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Happy Thanksgiving!

It's hard to believe, but the computer tells me that I haven't told this story here.

Two years ago today, we were in Paris. Kathleen was convinced that the only way we could get out of sharing turkey with friends and relatives was by leaving the country. So we checked into the Park Hyatt in the Rue de la Paix. It's a great little hotel, but I hope that they have a new chef. Do you really want to eat a club sandwich that has fava beans in it? No, I didn't think so.

Park Hyatts, wherever they are, are super business hotels, very quietly luxe. The concierges are always très fiable. They'll get you where you want to go. Even so, I was truly surprised when we were told that we had a table for two at Taillevent, one of the most remarkable restaurants in the world, on Thanksgiving Day. As JR at L'homme qui marche has noted, this is just another Thursday in France; you go to work today and you don't faire le pont tomorrow. We thought that having Thanksgiving dinner at Taillevent would be our own private Idaho. But, no.

We were not seated in the inner sanctum. My mother-in-law would have complained about the table - not that it would have done her any good. One hears that there is a quota system at Taillevent: no more than forty percent of the diners can be foreign. Nevertheless, we were very happy to be where we were. I believe that I had lamb, because I remember a brief conversation with the genial patron afterward, in which he told me that the lamb came from the Pyrenees. But what I remember most clearly is what happened across the room at a table for two.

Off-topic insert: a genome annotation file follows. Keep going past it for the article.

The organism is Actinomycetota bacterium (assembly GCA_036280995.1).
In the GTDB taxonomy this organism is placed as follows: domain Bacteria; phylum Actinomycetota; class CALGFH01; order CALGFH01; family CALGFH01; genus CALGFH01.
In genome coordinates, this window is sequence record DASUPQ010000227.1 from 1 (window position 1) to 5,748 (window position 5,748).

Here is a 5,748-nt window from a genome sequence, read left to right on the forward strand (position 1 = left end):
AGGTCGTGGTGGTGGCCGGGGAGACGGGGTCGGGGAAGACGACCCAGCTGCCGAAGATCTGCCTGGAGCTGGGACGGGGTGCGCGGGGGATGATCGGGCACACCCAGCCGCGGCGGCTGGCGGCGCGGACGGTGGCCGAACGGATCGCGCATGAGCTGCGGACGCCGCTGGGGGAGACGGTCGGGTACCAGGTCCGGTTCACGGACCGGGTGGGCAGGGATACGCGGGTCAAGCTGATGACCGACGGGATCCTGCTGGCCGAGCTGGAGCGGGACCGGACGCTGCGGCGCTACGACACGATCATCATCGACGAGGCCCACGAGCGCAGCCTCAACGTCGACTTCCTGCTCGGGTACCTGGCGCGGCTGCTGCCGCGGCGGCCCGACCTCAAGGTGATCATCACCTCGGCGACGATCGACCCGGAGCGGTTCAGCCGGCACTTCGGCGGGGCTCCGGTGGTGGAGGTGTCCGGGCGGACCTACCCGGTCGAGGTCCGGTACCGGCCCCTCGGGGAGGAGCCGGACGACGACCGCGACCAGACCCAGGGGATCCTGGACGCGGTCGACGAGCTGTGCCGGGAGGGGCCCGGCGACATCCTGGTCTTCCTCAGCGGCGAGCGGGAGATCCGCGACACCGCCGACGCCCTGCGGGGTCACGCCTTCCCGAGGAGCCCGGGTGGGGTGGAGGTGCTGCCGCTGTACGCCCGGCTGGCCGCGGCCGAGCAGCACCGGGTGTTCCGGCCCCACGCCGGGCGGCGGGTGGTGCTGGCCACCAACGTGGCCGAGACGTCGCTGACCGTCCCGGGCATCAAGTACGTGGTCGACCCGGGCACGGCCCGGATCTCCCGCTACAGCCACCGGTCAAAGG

Two. Because of my stiff neck, I didn't get a good look at the couple, but as I recall it was composed of a prosperous gentleman and his niece. She at any rate couldn't have been a hearty eater.

A waiter rolled out a metal table on wheels, one of those fancy "hotel silver" affairs, on which there was a large silver cloche. This got everyone's attention. When the waiter got to the table across the room, he whisked off the cloche to reveal a full-sized roast turkey. After slicing a few pieces of meat from the breast of the bird and serving them, he wheeled the largely-intact carcass back into the kitchen in unmistakably embarrassed haste. It was only the sophistication that all Taillevent guests must possess that kept the room from bursting into applause (or laughter), for you may be sure that no one in the room did a thing but stare at this incredible production. Need I say that roast turkey was not on the menu?

We asked our waiter, and were discreetly assured that the gentleman was "not American." Even so, it was the best floor show that I'll ever see.


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Dear RJ,

Jim, Izzy and I tried to escape Xmas twice, once by going all the way to Paris.

We had a similar experience.

I enjoyed this blog column very much and see if I can match it this coming Xmas.

Cheers to you and Kathleen,


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